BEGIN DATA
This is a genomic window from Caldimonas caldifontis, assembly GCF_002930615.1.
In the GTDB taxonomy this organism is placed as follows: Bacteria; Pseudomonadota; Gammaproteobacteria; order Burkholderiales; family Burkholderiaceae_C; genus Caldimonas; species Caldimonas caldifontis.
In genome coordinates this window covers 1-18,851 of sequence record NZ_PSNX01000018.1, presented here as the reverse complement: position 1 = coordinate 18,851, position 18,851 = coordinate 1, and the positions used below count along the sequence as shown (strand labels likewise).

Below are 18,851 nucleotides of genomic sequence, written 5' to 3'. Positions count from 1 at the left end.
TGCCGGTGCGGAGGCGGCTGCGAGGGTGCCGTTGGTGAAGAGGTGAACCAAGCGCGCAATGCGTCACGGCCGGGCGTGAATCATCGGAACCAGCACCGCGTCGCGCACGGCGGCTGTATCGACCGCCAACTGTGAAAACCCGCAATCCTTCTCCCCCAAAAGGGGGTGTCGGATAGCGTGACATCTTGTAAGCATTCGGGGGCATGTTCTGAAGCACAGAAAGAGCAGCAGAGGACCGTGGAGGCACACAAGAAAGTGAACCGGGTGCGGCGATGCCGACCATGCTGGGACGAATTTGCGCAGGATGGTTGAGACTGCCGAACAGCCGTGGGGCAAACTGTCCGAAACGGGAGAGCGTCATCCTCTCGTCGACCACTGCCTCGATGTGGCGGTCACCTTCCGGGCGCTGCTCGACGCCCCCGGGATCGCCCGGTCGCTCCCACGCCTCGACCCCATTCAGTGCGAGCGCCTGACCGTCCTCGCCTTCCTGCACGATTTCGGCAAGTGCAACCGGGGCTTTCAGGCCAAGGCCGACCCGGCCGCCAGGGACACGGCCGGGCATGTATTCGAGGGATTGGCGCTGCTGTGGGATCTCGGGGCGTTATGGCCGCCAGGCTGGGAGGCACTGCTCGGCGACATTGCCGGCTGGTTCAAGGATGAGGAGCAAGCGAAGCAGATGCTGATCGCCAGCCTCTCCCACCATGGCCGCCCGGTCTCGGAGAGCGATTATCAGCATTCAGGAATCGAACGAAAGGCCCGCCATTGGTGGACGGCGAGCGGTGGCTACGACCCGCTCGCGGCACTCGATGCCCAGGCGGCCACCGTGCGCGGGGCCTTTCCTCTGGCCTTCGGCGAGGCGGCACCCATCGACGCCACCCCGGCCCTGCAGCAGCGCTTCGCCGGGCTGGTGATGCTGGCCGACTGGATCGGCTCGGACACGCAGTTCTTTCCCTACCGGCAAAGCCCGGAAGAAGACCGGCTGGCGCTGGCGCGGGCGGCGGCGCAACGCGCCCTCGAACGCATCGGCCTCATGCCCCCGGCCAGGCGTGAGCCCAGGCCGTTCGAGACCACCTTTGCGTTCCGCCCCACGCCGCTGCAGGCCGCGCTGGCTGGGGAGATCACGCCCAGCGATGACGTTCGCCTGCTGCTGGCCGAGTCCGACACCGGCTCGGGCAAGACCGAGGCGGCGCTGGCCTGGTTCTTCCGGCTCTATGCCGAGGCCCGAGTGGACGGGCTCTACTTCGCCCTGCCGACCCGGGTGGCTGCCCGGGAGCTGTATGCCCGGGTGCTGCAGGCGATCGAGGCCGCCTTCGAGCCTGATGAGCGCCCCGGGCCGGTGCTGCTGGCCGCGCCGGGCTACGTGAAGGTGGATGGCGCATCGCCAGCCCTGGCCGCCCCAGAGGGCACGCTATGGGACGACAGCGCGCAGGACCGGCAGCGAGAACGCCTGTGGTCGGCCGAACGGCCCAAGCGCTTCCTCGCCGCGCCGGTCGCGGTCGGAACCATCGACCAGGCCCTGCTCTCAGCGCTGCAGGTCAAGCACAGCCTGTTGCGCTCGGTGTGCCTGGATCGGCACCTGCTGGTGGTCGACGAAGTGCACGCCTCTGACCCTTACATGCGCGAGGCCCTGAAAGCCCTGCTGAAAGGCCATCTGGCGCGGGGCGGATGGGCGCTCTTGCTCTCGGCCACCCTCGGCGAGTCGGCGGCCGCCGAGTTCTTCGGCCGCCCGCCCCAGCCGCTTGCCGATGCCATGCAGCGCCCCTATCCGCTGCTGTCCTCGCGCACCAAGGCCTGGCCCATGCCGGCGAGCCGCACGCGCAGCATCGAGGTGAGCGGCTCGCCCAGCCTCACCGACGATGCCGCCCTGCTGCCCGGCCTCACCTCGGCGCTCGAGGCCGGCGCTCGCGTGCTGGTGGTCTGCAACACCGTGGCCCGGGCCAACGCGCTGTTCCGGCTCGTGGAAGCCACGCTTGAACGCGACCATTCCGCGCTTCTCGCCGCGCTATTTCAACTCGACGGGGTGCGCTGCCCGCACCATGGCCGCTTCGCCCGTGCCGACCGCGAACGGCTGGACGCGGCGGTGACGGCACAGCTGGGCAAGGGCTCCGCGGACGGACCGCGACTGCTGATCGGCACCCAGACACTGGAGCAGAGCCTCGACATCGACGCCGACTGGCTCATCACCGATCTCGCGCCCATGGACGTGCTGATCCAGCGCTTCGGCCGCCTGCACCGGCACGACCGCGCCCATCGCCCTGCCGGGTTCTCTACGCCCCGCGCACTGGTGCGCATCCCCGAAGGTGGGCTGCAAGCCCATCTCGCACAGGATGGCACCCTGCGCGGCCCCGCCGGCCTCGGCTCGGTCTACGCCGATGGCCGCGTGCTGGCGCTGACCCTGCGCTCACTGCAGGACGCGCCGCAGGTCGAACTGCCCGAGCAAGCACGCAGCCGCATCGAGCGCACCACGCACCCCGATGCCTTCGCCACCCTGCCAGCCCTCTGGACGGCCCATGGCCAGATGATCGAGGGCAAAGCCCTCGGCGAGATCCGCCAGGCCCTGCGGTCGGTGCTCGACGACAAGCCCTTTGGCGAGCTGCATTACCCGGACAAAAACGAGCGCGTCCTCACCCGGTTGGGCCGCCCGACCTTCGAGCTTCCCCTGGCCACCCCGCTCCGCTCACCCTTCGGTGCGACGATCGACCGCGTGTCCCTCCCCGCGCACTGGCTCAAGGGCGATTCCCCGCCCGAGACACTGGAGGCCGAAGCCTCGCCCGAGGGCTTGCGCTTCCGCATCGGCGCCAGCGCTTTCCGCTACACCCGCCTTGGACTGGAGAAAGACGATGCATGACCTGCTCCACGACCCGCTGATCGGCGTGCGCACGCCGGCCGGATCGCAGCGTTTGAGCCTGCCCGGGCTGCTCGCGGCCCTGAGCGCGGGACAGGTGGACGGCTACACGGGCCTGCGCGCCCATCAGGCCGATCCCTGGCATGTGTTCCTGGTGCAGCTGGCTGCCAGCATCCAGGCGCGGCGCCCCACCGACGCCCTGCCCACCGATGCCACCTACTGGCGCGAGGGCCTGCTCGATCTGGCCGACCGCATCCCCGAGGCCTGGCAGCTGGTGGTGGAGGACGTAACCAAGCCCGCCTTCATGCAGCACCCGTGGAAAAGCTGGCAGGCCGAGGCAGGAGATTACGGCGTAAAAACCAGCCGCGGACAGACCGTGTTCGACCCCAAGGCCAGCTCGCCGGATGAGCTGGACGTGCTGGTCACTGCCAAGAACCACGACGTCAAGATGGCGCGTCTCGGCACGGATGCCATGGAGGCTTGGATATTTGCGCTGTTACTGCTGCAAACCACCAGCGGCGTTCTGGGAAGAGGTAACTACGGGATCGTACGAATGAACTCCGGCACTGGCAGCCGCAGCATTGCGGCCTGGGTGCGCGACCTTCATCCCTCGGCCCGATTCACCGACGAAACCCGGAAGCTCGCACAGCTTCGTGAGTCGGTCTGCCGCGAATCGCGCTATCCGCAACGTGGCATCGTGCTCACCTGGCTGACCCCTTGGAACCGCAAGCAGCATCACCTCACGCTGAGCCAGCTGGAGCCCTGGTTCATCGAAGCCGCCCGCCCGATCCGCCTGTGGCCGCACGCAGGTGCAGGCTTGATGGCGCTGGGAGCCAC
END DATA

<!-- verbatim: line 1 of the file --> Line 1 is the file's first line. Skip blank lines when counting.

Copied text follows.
This is a genomic window from Caldimonas caldifontis, assembly GCF_002930615.1.